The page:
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Summary

Section III, Stanza 3 Summary Page 1

Get out the microscope, because we’re going through this poem line-by-line.

Lines 50-53

Intellectual disgrace
Stares from every human face,
And the seas of pity lie
Locked and frozen in each eye.

  • Remember those currents of feeling and poetry? Well, they don't seem to be faring so well here. All that locking and freezing don't seem to lead to much sharing or caring. These, folks, are not warm and fuzzy times.
  • But wait – isn't this poem supposed to be about Yeats? This is the second stanza in a row now that doesn't seem to have anything to do with the man himself. What gives?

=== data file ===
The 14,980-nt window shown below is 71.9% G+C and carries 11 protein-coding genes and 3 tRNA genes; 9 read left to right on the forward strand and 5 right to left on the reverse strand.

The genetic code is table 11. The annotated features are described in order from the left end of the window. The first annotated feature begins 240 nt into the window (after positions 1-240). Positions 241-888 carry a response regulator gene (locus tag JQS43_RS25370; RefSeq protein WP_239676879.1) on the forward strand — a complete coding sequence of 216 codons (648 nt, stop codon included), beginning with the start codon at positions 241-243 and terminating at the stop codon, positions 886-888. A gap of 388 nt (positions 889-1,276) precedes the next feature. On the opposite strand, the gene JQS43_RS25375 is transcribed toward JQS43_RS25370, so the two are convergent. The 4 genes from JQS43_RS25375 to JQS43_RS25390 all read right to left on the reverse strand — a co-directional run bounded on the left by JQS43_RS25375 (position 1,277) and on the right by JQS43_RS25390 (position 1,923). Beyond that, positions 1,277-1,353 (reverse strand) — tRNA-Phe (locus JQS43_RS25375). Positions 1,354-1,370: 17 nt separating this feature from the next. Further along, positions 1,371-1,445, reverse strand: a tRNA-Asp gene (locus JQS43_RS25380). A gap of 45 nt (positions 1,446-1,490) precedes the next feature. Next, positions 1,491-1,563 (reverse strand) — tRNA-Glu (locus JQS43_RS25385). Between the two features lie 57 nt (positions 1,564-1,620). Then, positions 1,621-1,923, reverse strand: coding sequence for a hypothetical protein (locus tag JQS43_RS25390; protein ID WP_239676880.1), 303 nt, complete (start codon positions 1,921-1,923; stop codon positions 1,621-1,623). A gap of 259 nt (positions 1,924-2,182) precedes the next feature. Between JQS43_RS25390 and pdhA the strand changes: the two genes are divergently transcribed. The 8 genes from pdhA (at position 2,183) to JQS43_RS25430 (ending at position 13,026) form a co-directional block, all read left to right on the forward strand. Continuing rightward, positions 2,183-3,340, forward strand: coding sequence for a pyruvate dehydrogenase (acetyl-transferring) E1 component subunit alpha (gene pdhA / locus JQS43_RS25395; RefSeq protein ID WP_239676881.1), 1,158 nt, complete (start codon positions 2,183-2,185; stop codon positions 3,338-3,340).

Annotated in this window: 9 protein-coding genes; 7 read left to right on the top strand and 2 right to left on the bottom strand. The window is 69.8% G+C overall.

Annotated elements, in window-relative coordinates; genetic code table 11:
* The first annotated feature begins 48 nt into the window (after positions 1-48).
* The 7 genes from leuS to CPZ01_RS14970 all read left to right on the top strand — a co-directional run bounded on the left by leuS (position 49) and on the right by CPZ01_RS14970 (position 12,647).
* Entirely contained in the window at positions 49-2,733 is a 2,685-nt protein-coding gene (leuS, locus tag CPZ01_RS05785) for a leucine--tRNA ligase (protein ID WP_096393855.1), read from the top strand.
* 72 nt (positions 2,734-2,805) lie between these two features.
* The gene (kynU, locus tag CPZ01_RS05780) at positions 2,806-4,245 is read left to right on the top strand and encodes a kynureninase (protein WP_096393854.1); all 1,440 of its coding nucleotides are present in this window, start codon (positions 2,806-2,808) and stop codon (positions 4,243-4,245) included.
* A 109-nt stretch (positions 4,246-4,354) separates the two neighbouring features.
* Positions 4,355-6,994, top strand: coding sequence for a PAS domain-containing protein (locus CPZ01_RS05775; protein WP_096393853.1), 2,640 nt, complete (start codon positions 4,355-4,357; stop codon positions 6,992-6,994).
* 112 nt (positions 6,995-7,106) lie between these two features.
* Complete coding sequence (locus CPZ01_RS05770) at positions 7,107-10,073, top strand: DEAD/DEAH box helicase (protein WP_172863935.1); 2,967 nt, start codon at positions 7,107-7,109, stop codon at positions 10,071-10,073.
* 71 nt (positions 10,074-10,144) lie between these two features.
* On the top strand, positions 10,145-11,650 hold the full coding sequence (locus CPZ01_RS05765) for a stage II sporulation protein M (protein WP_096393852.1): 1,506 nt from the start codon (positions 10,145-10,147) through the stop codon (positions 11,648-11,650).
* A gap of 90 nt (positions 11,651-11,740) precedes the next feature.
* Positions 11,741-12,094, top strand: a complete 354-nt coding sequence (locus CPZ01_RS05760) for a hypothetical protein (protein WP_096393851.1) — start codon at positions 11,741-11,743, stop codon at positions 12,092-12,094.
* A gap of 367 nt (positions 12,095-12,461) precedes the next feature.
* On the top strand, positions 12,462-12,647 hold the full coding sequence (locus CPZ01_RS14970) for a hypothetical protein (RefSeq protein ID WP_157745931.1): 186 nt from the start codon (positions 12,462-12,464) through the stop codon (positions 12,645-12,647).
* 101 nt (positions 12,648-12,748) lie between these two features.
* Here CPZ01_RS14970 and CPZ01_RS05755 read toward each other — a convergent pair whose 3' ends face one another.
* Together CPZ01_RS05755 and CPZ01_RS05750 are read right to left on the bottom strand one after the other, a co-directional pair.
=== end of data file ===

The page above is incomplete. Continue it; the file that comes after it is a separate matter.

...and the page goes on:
• That's a good question. And like most good questions, it doesn't have an easy answer. Here's our guess, though: sometimes the best way to pay homage to someone is to spend some time thinking about their worldview, and the world in which they lived. Yeats, remember, was deeply connected to his nation and to political and social movements. If you read Yeats's poetry, you'll see how deeply he worries about human connections. You could think of these stanzas as a way for Auden to spend a little bit of time in another poet's head. He is almost writing here as Yeats.
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